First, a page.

Return on investment: 1,938%

    Budget: $40 million (inflation-adjusted)

    Gross Revenue: $775 million

  • “With a fast pacing and charming energy to it, "Grease" is a masterpiece of musical cinema, a high impulse romp that recollects a time of simple pop music that is used as a key to mirror what our characters are feeling toward one another.” - Felix Vasquez Jr.

    Return on investment: 1,975%

    Budget: $20 million (inflation-adjusted)

    Gross revenue: $394 million

  • “Pretty Woman is objectionable, it promotes some of American society’s most revolting values, and it’s shallower than a wading pool – yet it’s also fun and sweet and has us rooting for its protagonists to live happily ever after as effectively as any romantic comedy you’re ever going to find.” –Brian Webster

    Return on investment: 2,013%

    Budget: $23 million (inflation-adjusted)

    Gross revenue: $463 million

  • “’Slumdog Millionaire’ focuses on the rise of Bombay street urchins Jamal and Salim, seen through the prism of the Indian version of ‘Who Wants to Be a Millionaire.’ Or maybe it's the story of Jamal and his quest to reunite with Latika, the pretty girl the brothers abandoned to a life of degradation and abasement at the hands of an Indian Fagin. Or maybe it's a story of class struggle, of modern riches clashing with ancient poverty.” - Sonny Bunch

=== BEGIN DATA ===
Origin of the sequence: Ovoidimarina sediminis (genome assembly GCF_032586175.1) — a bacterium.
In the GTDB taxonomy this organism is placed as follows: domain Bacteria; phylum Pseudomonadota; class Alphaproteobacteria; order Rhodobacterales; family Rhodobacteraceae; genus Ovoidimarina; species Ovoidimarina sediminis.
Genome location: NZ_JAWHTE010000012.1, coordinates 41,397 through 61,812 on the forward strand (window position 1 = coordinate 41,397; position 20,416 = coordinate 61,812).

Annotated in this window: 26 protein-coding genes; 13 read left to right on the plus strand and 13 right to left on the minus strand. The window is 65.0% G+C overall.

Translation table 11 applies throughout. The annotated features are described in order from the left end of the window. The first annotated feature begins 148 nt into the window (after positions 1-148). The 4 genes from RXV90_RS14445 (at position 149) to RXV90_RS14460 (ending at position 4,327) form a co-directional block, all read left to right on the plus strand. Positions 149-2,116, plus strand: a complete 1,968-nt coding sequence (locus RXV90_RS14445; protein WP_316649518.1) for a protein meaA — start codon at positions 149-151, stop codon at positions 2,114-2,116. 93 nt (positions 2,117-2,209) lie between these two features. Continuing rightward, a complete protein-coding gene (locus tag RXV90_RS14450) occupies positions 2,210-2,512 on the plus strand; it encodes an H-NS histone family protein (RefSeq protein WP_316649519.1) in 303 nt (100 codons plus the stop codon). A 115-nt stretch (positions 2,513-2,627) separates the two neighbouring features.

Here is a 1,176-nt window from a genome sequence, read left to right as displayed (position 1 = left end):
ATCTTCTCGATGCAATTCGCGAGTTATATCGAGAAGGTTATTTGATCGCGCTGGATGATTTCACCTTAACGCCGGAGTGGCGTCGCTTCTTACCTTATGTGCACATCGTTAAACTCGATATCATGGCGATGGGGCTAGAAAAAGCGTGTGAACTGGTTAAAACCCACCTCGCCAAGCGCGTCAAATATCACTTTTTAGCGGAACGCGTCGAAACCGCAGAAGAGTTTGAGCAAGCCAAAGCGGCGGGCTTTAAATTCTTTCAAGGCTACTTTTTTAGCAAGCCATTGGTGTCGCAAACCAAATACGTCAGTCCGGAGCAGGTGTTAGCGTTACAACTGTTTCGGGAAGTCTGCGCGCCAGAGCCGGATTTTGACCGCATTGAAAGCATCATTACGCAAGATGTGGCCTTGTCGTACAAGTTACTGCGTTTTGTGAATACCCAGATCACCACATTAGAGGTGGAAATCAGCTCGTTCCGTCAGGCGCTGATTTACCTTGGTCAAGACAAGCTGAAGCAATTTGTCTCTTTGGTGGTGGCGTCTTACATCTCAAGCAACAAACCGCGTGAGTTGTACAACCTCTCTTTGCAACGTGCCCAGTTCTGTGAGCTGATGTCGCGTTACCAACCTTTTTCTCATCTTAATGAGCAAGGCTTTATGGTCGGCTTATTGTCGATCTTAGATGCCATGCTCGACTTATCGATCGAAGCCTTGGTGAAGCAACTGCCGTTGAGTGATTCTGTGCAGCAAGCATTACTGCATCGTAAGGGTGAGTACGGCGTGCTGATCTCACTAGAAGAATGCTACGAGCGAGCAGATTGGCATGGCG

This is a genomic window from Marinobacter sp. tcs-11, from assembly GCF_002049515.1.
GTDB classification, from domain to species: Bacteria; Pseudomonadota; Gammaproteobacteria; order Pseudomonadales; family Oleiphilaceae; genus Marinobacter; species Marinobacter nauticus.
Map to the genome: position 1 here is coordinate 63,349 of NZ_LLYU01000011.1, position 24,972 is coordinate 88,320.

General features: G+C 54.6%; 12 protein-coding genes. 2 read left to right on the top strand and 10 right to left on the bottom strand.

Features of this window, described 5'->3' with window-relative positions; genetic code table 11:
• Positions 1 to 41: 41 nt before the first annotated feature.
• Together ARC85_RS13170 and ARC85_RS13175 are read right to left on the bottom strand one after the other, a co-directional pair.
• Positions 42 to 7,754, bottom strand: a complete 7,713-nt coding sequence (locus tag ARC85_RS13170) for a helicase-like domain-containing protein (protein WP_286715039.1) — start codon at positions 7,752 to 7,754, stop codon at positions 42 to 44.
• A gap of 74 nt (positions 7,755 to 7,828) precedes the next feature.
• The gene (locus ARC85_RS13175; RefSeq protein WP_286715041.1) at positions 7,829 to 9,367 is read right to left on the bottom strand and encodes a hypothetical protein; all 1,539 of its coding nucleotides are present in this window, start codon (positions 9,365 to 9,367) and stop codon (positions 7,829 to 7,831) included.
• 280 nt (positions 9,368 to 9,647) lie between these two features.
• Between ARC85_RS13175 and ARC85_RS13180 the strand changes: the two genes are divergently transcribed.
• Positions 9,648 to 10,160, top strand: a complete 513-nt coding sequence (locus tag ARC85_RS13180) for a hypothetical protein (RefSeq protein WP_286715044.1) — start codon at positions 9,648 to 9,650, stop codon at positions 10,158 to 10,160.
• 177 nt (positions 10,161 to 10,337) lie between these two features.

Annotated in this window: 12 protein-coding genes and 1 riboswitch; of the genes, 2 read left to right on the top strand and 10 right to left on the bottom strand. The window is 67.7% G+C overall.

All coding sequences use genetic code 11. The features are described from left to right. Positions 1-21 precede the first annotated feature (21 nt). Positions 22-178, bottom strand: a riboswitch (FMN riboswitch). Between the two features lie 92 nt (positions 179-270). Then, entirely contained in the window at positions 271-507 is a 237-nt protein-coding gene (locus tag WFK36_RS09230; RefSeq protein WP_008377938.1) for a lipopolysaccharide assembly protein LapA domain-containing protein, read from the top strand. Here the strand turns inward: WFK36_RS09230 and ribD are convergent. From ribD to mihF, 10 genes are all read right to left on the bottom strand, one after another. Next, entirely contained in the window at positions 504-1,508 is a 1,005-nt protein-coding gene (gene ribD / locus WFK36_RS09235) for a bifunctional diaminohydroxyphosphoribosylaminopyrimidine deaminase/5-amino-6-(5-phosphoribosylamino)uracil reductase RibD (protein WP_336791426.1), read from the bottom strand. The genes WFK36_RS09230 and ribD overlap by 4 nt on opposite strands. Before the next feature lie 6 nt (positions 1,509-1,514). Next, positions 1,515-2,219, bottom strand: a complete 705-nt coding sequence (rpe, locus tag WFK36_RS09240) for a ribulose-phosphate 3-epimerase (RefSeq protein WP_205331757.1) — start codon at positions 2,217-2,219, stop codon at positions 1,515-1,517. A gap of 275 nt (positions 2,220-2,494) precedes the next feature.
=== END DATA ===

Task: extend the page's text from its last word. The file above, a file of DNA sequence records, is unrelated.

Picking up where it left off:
Return on investment: 2,520%

    Budget: $15 million (inflation-adjusted)

    Gross revenue: $378 million

  • “Spielberg's masterpiece is one of the greatest achievements in imagination ever put on film. The simplicity of the storyline and the ingeniousness of the E.T. character create a powerful combination. What small child has never fantasized about having their very own special friend? Especially one as magical and unique as this lovable, stranded space alien(…)There's no denying that E.T. The Extra-Terrestrial is a classic for the ages. The image of Elliot and E.T. flying on a bicycle against a gigantic moon is forever etched into our public consciousness.” – Patrick Nash

    Return on investment: 3,172%
    Budget: $25 million (inflation-adjusted)
    Gross Revenue: $793 million

  • “Twist open the Ouzo! It’s time to let your hair down – Greek style. A vibrant whirlwind of love, family and all that goes with it, My Big Fat Greek Wedding is a non-stop funny feast of warmth, colour and cringe (...) My Big Fat Greek Wedding may be superficial fun, but its big, brash bountiful dose of hilarity is totally contagious.” - Louise Keller

    Return on investment: 6,150%
    Budget: $6 million (inflation-adjusted)
    Gross revenue: $369 million

 
 

3 Comments

  1. amel on December 5, 2010 11:30 pm

    Best movie of all time !

     
  2. leila on December 10, 2010 3:16 pm

    fantastic movies

     
  3. falejjfar on January 25, 2011 11:41 am

    ilov yuo